The Warwick Farm racing community is in mourning following the death of jockey Nathan Berry, aged 23.
He died on Thursday in Sydney after collapsing at trackwork in Singapore on March 18.
He suffered a series of seizures before he was placed in an induced coma last week. Doctors diagnosed Berry with Norse syndrome, an acute form of epilepsy.
Berry grew up in Warwick Farm and went to Chipping Norton Primary School and Moorebank High School.
His father is a prominent trainer at Warwick Farm racecourse.
Nathan Berry's funeral will be held in the Grand Pavilion at Rosehill on Tuesday at 10am.
Berry returned to Sydney from Singapore, where he was in the early stages of a four-month riding contract, aboard a special flight on Thursday morning and was immediately admitted to hospital.
He married his wife Whitney, daughter of fellow jockey Glyn Schofield, on February 2, a few weeks after the biggest win of his career on Unencumbered in the Magic Millions Classic at the Gold Coast.
"The man we love so much and will miss even more. Losing you cuts so deep buddy. R.I.P.," Schofield tweeted.
Racing NSW chief executive Peter V'landys issued a statement on behalf of the racing industry.
“The entire racing industry is extremely distraught with the news of Nathan’s passing,” V'landys said.
“Sadness is not a sufficient word to describe this tragedy. We are all very distressed and could not imagine the grief the family must be going through.
“This was a young man that had the world at his feet. He won the Magic Millions in January and rose to the top of the ranks so quickly that he was offered a contract to ride in Singapore.
“You would not meet a family more grounded and genuine than the Berry family. They are the most diligent and hard-working people I know. Our sincere condolences go out to the Berry and Schofield families and Nathan’s wife Whitney.’’
Racing NSW has made available counselling services for all members of the industry over the next week.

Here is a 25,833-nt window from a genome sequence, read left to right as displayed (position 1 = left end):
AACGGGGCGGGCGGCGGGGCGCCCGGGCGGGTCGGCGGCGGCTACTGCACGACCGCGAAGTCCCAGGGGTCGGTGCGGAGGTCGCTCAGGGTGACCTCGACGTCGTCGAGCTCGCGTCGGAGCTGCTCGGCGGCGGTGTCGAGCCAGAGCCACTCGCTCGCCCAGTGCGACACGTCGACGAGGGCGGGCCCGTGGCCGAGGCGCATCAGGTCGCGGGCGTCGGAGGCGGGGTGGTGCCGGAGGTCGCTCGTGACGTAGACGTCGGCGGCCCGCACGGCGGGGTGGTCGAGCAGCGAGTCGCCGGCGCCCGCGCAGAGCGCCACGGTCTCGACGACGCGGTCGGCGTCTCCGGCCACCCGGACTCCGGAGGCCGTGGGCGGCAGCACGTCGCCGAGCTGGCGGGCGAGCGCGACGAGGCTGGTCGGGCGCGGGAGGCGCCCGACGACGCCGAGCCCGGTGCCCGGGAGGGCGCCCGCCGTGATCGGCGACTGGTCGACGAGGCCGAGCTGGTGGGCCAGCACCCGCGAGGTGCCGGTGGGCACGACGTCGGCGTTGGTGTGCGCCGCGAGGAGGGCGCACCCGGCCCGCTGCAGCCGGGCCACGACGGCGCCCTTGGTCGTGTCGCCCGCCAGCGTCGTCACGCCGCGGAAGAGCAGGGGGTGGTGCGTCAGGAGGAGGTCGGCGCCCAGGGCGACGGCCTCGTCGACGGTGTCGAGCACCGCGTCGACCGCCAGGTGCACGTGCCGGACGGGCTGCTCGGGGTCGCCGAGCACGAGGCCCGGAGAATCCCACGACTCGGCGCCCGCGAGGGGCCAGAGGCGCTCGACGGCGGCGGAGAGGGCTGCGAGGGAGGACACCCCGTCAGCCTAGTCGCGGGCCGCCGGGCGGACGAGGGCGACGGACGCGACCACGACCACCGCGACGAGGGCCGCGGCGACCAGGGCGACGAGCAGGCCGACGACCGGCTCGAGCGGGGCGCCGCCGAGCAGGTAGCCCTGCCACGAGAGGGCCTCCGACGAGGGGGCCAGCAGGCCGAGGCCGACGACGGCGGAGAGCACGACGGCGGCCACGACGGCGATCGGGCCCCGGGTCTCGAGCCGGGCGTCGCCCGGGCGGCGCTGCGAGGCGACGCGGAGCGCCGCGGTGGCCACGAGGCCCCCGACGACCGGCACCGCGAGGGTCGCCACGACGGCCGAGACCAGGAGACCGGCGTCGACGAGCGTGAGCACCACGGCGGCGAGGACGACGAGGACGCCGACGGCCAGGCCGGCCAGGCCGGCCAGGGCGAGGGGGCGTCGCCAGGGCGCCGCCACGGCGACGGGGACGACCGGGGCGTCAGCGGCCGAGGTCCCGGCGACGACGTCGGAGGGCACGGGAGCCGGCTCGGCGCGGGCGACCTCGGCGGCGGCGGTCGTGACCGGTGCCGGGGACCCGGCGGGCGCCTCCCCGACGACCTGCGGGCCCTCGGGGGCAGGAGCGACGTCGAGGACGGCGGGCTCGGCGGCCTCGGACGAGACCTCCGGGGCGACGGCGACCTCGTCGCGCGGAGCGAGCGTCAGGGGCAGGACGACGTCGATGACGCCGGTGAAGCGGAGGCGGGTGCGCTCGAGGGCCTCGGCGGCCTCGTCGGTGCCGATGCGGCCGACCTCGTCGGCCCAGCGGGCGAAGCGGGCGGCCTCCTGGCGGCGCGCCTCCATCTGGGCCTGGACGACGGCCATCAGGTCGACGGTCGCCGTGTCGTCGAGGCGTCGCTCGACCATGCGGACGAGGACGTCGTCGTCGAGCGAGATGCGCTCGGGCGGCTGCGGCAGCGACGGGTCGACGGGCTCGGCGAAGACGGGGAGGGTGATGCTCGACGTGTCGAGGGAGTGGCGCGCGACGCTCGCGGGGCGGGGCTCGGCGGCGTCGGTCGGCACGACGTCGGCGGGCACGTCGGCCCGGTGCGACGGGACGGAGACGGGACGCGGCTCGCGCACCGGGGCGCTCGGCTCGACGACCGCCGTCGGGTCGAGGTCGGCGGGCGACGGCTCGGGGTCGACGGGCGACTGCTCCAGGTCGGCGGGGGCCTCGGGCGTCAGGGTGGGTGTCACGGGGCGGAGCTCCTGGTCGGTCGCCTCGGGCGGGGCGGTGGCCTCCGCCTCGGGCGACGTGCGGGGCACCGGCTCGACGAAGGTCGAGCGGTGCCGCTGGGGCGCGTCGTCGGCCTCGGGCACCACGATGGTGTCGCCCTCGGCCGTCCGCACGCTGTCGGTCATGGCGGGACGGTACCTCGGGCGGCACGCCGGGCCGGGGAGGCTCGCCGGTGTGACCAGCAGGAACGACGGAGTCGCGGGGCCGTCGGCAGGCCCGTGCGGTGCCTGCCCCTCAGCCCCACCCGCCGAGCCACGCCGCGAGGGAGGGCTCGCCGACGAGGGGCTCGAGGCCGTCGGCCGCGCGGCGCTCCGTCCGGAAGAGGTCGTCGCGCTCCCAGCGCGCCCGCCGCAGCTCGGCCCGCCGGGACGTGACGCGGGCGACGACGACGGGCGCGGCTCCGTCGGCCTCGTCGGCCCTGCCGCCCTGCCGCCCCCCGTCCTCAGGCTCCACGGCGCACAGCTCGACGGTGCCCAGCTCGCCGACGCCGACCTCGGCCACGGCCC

Berry rode 351 winners in his career, the biggest being Unencumbered in the Magic Millions in January., and before he became ill was due to partner the colt in the Golden Slipper at Rosehill on Saturday.
He also tasted group 3 success last year with Malavio in the Tramway Stakes, Va Pensiero in the Run To The Rose and Unencumbered in the McLachlan Stakes.
Three-time Melbourne Cup-winning jockey Glen Boss took to Twitter soon after the news broke.
"I feel very numb with the passing of Nathan. RIP. Tommy your family and the Schofield's. I'm so sorry for your loss," the 44-year-old wrote.
Darley's jockey Kerrin McEvoy added: "Gone too young, a ripping guy #NathanBerry RIP we will all miss you mate.''
Trainers joined in the tributes. Bart and James Cummings tweeted: "We are saddened by the news of Nathan Berry's passing. Our thoughts are with the Berry and Schofield families."
While Hawkes Racing posted from its Twitter account: "Sadness fills our hearts with the passing of Nathan. A talented and wonderful young man in his prime. Our thoughts are with all his family. RIP.''
Australian Turf Club chief executive Darren Pearce said Berry would be recognised during Saturday's Golden Slipper meeting. The club would decide how it will be done in association with the Berry and Schofield families and the Australian Jockeys' Association.
Pearce also added a personal tribute. "Like all of the racing industry we are overwhelmed by sadness about Nathan’s illness and his now untimely passing,” he said.
“We are so grateful for the short but wonderful career that Nathan had, which we and all of the racing public were privileged to see at our tracks.
"At this time, our thoughts are with his entire family and the many in the industry so close to Nathan who will struggle to deal with today’s distressing news.”
Australian Racing Board chairman John Messara also offered a tribute.
"A great sense of loss has overtaken Australian racing with the passing of Nathan Berry," Messara's statement read.
"It is an unspeakable sadness for his wife Whitney, twin brother Tommy, loving parents and family. We know there are no words which can erase their pain, other than hope that they can draw comfort from knowing that so many others share in their grief.
"Nathan Berry was a respected and talented rider who had earned his success through dedication and hard work; he was an outstanding talent."